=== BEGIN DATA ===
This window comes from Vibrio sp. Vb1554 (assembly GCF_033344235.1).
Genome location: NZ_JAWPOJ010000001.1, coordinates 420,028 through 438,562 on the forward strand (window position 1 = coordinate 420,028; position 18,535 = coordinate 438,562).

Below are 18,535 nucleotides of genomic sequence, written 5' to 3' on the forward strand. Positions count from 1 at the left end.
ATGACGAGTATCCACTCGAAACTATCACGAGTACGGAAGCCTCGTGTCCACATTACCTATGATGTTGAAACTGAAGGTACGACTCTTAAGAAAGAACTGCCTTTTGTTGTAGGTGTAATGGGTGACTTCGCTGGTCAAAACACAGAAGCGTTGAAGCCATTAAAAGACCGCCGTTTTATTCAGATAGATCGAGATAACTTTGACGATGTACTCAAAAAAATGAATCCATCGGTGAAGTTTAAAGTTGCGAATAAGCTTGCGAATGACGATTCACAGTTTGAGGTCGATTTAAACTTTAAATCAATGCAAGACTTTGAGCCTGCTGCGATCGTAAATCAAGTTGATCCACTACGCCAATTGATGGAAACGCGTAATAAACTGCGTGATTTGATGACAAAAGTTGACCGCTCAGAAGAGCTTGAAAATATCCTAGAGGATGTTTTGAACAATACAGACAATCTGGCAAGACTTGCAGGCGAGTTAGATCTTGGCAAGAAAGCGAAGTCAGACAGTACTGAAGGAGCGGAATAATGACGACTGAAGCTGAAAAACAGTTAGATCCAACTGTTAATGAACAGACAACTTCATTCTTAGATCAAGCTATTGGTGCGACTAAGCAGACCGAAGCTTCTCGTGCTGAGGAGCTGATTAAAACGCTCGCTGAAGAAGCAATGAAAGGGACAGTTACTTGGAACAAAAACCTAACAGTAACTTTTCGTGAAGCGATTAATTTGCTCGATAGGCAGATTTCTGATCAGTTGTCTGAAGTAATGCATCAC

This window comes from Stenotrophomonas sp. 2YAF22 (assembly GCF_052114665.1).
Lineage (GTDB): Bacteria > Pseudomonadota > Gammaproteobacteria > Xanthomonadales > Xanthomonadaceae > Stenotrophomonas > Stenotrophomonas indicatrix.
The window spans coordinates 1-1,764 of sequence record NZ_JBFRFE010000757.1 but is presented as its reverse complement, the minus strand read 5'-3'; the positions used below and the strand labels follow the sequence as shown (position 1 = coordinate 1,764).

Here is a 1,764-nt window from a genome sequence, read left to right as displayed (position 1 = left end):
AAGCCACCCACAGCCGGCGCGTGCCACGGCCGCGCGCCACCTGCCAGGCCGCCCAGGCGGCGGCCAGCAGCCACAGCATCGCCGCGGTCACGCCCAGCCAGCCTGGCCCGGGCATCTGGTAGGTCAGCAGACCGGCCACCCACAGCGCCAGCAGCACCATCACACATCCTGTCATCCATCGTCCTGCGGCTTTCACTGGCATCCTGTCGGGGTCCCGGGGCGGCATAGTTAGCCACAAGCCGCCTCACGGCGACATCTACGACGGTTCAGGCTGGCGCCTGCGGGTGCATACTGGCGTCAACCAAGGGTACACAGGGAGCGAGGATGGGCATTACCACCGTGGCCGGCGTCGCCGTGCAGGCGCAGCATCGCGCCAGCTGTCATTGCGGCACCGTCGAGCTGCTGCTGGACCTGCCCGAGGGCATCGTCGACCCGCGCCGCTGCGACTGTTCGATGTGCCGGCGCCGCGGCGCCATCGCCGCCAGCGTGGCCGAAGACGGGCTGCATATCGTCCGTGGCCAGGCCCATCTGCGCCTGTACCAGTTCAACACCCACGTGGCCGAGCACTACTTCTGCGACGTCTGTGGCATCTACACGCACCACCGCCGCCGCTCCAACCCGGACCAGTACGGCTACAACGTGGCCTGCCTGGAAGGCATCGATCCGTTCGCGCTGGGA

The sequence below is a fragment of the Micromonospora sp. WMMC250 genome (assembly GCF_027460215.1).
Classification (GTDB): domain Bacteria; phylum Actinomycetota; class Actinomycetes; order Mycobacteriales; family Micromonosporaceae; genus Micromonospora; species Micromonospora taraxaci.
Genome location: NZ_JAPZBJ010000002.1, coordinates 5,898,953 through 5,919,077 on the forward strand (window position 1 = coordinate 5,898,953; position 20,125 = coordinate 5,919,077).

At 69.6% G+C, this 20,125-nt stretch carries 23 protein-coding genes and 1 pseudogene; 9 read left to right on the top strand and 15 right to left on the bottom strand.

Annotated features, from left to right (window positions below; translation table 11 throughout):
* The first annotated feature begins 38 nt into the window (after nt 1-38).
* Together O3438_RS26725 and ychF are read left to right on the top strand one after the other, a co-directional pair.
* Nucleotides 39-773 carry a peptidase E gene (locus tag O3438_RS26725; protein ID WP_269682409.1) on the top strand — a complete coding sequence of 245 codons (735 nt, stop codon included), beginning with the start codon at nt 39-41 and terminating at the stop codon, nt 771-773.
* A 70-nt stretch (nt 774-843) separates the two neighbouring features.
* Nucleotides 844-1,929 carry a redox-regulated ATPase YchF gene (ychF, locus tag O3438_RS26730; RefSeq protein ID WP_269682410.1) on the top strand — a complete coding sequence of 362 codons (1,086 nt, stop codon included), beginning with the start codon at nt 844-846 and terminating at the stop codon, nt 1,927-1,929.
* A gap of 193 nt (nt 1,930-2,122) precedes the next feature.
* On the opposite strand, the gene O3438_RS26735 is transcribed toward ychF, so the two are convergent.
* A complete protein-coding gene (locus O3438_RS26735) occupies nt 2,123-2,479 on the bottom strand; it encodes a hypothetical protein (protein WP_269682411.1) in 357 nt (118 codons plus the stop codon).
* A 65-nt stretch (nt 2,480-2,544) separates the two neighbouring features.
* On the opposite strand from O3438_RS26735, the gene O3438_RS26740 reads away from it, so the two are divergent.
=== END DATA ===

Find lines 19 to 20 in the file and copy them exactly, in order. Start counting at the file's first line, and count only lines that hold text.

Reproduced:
* Nucleotides 844-1,929 carry a redox-regulated ATPase YchF gene (ychF, locus tag O3438_RS26730; RefSeq protein ID WP_269682410.1) on the top strand — a complete coding sequence of 362 codons (1,086 nt, stop codon included), beginning with the start codon at nt 844-846 and terminating at the stop codon, nt 1,927-1,929.
* A gap of 193 nt (nt 1,930-2,122) precedes the next feature.